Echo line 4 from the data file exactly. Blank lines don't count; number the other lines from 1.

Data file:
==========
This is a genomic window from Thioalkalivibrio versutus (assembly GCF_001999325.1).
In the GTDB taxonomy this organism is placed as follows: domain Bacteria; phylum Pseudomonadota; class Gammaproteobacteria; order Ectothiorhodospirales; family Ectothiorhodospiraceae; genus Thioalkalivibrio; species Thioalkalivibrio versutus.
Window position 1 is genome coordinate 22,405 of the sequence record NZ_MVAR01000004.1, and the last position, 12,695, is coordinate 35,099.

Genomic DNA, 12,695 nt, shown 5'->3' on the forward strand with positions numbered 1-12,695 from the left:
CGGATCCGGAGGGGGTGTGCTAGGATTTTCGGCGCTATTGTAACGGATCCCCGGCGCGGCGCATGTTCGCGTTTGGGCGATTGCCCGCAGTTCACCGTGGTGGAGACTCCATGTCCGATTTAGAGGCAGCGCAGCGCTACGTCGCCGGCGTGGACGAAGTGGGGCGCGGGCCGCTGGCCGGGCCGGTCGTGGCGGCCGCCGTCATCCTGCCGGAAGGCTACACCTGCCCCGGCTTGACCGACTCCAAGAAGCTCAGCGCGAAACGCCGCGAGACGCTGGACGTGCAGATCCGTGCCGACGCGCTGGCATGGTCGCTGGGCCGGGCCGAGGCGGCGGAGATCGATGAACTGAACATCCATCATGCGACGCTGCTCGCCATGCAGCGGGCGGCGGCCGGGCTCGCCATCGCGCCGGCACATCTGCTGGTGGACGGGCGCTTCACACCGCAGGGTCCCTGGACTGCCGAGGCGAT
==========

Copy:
Genomic DNA, 12,695 nt, shown 5'->3' on the forward strand with positions numbered 1-12,695 from the left: